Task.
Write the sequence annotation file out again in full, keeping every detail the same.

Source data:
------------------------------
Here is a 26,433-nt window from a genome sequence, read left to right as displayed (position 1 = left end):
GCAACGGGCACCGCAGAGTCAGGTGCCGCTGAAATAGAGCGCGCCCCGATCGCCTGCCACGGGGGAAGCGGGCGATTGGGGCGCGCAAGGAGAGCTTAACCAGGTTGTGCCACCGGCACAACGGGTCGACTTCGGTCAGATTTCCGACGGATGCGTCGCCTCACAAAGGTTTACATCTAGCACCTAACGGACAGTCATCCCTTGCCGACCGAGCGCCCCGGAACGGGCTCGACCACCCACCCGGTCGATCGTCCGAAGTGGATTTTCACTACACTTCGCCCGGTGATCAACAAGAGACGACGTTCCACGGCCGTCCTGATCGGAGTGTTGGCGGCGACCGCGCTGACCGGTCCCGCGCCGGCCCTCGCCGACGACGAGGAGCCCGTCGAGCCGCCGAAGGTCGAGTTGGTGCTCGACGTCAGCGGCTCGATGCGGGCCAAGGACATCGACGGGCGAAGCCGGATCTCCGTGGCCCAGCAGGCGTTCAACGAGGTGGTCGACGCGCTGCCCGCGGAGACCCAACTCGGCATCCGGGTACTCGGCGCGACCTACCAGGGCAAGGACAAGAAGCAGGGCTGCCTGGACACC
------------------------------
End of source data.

Here is a 26,433-nt window from a genome sequence, read left to right as displayed (position 1 = left end):
GCAACGGGCACCGCAGAGTCAGGTGCCGCTGAAATAGAGCGCGCCCCGATCGCCTGCCACGGGGGAAGCGGGCGATTGGGGCGCGCAAGGAGAGCTTAACCAGGTTGTGCCACCGGCACAACGGGTCGACTTCGGTCAGATTTCCGACGGATGCGTCGCCTCACAAAGGTTTACATCTAGCACCTAACGGACAGTCATCCCTTGCCGACCGAGCGCCCCGGAACGGGCTCGACCACCCACCCGGTCGATCGTCCGAAGTGGATTTTCACTACACTTCGCCCGGTGATCAACAAGAGACGACGTTCCACGGCCGTCCTGATCGGAGTGTTGGCGGCGACCGCGCTGACCGGTCCCGCGCCGGCCCTCGCCGACGACGAGGAGCCCGTCGAGCCGCCGAAGGTCGAGTTGGTGCTCGACGTCAGCGGCTCGATGCGGGCCAAGGACATCGACGGGCGAAGCCGGATCTCCGTGGCCCAGCAGGCGTTCAACGAGGTGGTCGACGCGCTGCCCGCGGAGACCCAACTCGGCATCCGGGTACTCGGCGCGACCTACCAGGGCAAGGACAAGAAGCAGGGCTGCCTGGACACC